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No Child Left Behind: A Desktop Reference
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Title V--Promoting Informed Parental Choice And Innovative Programs
Innovative Programs (V-A)


The Innovative Programs State Grants assist local education reform efforts that are consistent with and support statewide reform efforts. They also support state and local efforts to implement promising education reform programs, provide a continuing source of innovation and educational improvement, help meet the special education needs of at-risk and high-need students, and support programs to improve school, student, and teacher performance.

WHAT'S NEW--The No Child Left Behind Act

Increases Accountability for Student Performance

  • Requires an annual achievement report. States are now required to submit an annual statewide summary of how the program is improving student achievement or improving the quality of education for students.

Reduces Bureaucracy and Increases Flexibility

  • Increases aid to school districts. States must distribute 100 percent of the funds that they receive beyond what they received in FY 2002 to districts. For small states, at least 50 percent of those funds must be distributed to districts. This ensures that funding reaches the schools and teachers closest to students rather than state offices.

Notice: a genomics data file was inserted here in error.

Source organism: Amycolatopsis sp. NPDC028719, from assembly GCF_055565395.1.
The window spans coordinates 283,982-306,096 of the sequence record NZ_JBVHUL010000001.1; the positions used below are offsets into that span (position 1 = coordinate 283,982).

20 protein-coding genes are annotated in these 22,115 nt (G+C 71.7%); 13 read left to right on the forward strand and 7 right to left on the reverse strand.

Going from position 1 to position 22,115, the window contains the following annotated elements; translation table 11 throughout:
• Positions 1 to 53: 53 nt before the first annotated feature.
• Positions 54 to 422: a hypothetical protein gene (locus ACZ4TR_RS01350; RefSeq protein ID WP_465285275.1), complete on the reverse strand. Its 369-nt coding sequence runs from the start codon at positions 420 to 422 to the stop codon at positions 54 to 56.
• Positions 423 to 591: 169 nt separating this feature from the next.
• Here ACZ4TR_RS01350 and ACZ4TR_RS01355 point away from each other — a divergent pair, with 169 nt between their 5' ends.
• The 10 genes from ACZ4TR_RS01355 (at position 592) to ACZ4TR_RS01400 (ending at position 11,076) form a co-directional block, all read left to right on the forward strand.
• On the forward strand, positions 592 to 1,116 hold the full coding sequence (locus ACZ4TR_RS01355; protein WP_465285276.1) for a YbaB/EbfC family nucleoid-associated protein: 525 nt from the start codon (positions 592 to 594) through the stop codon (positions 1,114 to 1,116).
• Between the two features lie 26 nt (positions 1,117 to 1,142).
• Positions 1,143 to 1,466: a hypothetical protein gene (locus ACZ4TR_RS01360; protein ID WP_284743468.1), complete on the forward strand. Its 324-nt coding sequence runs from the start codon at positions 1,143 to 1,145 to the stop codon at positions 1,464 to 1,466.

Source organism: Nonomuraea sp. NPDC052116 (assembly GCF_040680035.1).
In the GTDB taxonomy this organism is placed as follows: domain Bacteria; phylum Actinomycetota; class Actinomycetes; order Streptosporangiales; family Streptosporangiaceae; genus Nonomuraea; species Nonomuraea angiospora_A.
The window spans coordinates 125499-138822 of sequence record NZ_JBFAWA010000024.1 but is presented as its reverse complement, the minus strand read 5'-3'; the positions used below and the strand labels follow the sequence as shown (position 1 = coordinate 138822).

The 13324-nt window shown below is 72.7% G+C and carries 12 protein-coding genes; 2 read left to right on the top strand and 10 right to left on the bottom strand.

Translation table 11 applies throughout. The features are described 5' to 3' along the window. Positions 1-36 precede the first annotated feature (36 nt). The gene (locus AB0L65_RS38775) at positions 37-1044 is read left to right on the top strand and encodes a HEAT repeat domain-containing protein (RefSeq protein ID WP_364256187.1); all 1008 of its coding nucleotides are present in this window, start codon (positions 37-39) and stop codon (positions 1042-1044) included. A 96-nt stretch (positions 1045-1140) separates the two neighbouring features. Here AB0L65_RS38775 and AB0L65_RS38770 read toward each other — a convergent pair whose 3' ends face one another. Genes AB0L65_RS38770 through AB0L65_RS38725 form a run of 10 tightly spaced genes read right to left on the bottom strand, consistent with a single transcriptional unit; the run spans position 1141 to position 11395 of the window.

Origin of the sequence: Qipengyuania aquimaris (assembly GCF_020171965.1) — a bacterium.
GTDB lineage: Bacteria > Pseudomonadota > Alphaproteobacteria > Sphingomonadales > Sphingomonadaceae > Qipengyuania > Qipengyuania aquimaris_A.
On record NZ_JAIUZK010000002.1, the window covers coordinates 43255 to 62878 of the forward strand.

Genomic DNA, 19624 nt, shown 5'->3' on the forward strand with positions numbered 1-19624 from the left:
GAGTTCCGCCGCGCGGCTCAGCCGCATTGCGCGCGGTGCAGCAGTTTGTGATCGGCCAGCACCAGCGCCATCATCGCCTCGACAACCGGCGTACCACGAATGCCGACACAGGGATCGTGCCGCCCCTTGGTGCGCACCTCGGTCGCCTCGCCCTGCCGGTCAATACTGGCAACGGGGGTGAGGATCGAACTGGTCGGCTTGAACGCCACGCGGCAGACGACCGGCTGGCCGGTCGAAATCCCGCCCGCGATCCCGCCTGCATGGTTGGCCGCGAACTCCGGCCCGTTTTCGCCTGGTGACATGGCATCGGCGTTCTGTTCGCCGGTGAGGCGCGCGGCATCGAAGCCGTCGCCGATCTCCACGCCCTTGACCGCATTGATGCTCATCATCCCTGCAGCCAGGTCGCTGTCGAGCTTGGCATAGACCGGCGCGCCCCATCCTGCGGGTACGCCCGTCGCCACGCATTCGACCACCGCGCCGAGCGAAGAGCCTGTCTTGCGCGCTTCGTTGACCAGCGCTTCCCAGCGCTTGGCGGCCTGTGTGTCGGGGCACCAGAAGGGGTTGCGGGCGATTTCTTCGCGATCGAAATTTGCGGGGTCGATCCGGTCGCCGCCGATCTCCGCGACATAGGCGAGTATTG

How It Works

Funds are allocated by formula, based on states' relative share of the school-age population, with each state receiving a minimum of one-half of one percent. States must award subgrants of at least 85 percent of their funds to districts based on the relative enrollments in public and private schools. State education agencies (SEAs) may use their share of program funds for supporting school choice options, school renovations, technology, or implementing other state reforms.

How It Achieves Quality

The Innovative Programs State Grants program provides SEAs and districts with additional funding to support high-quality, innovative educational programs. Funding can be used in a broad range of areas to improve academic achievement and the quality of education for students, to improve teacher quality, and to improve school performance.

How Performance Is Measured

The district must conduct an annual evaluation that describes how the programs that it supported affected student academic achievement.

Key Activities For The State Education Agencies

State education agencies must:

  • Submit an annual statewide summary to the U.S. Department of Education based on evaluation information submitted by districts.
  • Allocate funds to districts, provide technical assistance to districts, and carry out state-level innovative programs.

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Last Modified: 09/14/2007